First just want to make sure we use the same terms
You talk about
. I assume you are talking about the flux values read from “decoded stream data” (for example from raw KF or SCP files). With DD MFM these values are generally close to 4000, 6000, or 8000 ns. For example
3620 5993 7990 3953 4037 6034 5951 ...
If things were perfect the exact same series of values would appear again in the second revolution exactly 200 ms later.
You are talking about
a(z^0), b(z^-1), … where (z^0) is timezero sample, (z^-1) is the sample before that... here: a,b,c,... are the polynomial coefficients
Not sure why you say sample "before that" when you actually use the value "after that"?
I assume that a(z^0) indicates that the first sampled value ‘a’ is equal to 3620 not 3620 multiplied by (z^0) ?
So here we have a(z^0)=3620, b(z^1)=5993, c(z^2)=7990 etc.
Now about your
Usually if we have two series of samples s1=[a b c d e] and s2=[f g h i j] the correlation is defined as
C = af + bg + ch + di + ej (as shown here https://www.youtube.com/watch?v=_r_fDlM0Dx0
And not the strange polynomial multiplication as you define?
Now back to the purpose of the ‘autocorrelation’. From what I understand correlation allows to express similarity of two time series by one number (normalized version of covariance).
The auto-correlation is defined as the correlation between two parts of one series (for example between two halves of a series) – why called auto – to find out if the series repeats itself. In our case the series of flux transitions repeats itself after one revolution. So for a “normal” track we should get a number close to 1 (not exactly 1 due to variations). For an unformatted track the second series would not be related to the first one so the correlation would be close to 0.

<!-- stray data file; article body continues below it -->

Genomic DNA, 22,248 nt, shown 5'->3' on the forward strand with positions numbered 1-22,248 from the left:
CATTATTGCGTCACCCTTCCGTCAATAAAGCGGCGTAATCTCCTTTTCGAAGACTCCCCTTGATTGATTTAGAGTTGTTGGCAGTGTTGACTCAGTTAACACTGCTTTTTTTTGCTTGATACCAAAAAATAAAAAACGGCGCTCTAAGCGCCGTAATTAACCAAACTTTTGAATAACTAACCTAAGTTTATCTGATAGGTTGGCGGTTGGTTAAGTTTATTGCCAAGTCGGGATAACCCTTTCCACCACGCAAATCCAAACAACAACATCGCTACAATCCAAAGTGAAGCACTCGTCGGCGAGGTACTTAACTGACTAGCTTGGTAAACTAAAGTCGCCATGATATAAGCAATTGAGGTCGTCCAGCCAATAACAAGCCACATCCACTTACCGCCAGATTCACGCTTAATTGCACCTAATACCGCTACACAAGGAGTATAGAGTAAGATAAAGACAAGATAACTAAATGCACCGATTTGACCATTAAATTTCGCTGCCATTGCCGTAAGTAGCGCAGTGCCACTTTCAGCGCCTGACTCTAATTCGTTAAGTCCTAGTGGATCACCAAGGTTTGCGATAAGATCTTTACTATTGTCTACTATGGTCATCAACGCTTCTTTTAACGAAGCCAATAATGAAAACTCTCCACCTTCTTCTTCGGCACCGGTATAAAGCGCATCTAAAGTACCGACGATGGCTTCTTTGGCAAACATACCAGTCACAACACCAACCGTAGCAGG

Nowhere I have seen indication of taking a series and correlate with the “reversed” series? This might be useful if you want to show that a series has symmetrical values which is obviously not the cases with a normal track? How can this gives information about the track structure?
But the concept of correlation is interesting with track flux data to find out about unformatted track (no correlation between two revolutions), similar track (correlation between two tracks or track and template). Not sure if this can also be used to find out about fuzzy bits?
From what I understand a similar concept is used in HxC (Jeff are you looking?). A track is sliced in several pieces and similarities of slices between revolutions is made using a sliding pattern. But I do not know if the actual comparison is done using correlation computation or pure value comparison with margin?
interesting reference http://dsp.stackexchange.com/questions/ ... re-similar